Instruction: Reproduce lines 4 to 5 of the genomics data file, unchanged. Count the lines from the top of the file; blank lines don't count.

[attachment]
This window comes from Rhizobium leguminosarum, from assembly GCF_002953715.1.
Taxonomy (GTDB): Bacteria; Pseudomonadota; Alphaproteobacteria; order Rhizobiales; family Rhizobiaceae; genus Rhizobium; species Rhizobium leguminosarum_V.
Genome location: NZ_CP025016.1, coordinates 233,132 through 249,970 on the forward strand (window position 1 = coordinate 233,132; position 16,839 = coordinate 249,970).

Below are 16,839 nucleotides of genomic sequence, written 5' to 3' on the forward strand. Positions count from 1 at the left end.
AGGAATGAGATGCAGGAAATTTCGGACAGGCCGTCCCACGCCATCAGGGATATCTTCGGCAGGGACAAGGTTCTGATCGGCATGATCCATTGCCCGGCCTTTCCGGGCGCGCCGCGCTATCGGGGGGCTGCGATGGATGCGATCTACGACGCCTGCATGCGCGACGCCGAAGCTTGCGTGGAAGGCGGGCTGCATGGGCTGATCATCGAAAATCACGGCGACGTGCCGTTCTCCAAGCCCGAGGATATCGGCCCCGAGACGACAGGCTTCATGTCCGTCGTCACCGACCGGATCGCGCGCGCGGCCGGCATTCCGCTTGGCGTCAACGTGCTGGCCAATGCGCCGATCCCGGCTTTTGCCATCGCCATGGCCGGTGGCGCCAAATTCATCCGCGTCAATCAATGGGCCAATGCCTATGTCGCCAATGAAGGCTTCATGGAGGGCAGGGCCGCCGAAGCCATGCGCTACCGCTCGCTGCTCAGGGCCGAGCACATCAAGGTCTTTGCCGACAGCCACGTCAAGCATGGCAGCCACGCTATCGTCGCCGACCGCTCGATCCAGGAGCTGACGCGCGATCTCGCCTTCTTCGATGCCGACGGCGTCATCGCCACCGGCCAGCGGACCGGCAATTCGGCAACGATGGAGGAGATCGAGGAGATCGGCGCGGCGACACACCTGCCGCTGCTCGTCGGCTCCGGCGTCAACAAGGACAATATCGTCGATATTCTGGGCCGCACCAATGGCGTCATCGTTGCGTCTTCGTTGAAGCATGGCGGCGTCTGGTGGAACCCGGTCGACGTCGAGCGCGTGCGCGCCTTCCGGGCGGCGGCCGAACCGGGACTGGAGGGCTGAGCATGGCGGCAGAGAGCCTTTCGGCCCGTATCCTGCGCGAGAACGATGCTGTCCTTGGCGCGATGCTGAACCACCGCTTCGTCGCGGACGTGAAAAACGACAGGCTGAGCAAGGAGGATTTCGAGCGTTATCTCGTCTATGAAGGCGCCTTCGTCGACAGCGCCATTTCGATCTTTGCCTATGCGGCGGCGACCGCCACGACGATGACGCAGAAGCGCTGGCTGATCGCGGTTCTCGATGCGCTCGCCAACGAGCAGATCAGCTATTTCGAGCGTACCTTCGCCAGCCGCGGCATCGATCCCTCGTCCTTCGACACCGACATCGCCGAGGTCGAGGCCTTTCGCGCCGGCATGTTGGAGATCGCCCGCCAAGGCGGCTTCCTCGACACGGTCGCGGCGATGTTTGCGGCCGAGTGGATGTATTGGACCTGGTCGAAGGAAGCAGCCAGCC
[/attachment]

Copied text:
Below are 16,839 nucleotides of genomic sequence, written 5' to 3' on the forward strand. Positions count from 1 at the left end.
AGGAATGAGATGCAGGAAATTTCGGACAGGCCGTCCCACGCCATCAGGGATATCTTCGGCAGGGACAAGGTTCTGATCGGCATGATCCATTGCCCGGCCTTTCCGGGCGCGCCGCGCTATCGGGGGGCTGCGATGGATGCGATCTACGACGCCTGCATGCGCGACGCCGAAGCTTGCGTGGAAGGCGGGCTGCATGGGCTGATCATCGAAAATCACGGCGACGTGCCGTTCTCCAAGCCCGAGGATATCGGCCCCGAGACGACAGGCTTCATGTCCGTCGTCACCGACCGGATCGCGCGCGCGGCCGGCATTCCGCTTGGCGTCAACGTGCTGGCCAATGCGCCGATCCCGGCTTTTGCCATCGCCATGGCCGGTGGCGCCAAATTCATCCGCGTCAATCAATGGGCCAATGCCTATGTCGCCAATGAAGGCTTCATGGAGGGCAGGGCCGCCGAAGCCATGCGCTACCGCTCGCTGCTCAGGGCCGAGCACATCAAGGTCTTTGCCGACAGCCACGTCAAGCATGGCAGCCACGCTATCGTCGCCGACCGCTCGATCCAGGAGCTGACGCGCGATCTCGCCTTCTTCGATGCCGACGGCGTCATCGCCACCGGCCAGCGGACCGGCAATTCGGCAACGATGGAGGAGATCGAGGAGATCGGCGCGGCGACACACCTGCCGCTGCTCGTCGGCTCCGGCGTCAACAAGGACAATATCGTCGATATTCTGGGCCGCACCAATGGCGTCATCGTTGCGTCTTCGTTGAAGCATGGCGGCGTCTGGTGGAACCCGGTCGACGTCGAGCGCGTGCGCGCCTTCCGGGCGGCGGCCGAACCGGGACTGGAGGGCTGAGCATGGCGGCAGAGAGCCTTTCGGCCCGTATCCTGCGCGAGAACGATGCTGTCCTTGGCGCGATGCTGAACCACCGCTTCGTCGCGGACGTGAAAAACGACAGGCTGAGCAAGGAGGATTTCGAGCGTTATCTCGTCTATGAAGGCGCCTTCGTCGACAGCGCCATTTCGATCTTTGCCTATGCGGCGGCGACCGCCACGACGATGACGCAGAAGCGCTGGCTGATCGCGGTTCTCGATGCGCTCGCCAACGAGCAGATCAGCTATTTCGAGCGTACCTTCGCCAGCCGCGGCATCGATCCCTCGTCCTTCGACACCGACATCGCCGAGGTCGAGGCCTTTCGCGCCGGCATGTTGGAGATCGCCCGCCAAGGCGGCTTCCTCGACACGGTCGCGGCGATGTTTGCGGCCGAGTGGATGTATTGGACCTGGTCGAAGGAAGCAGCCAGCC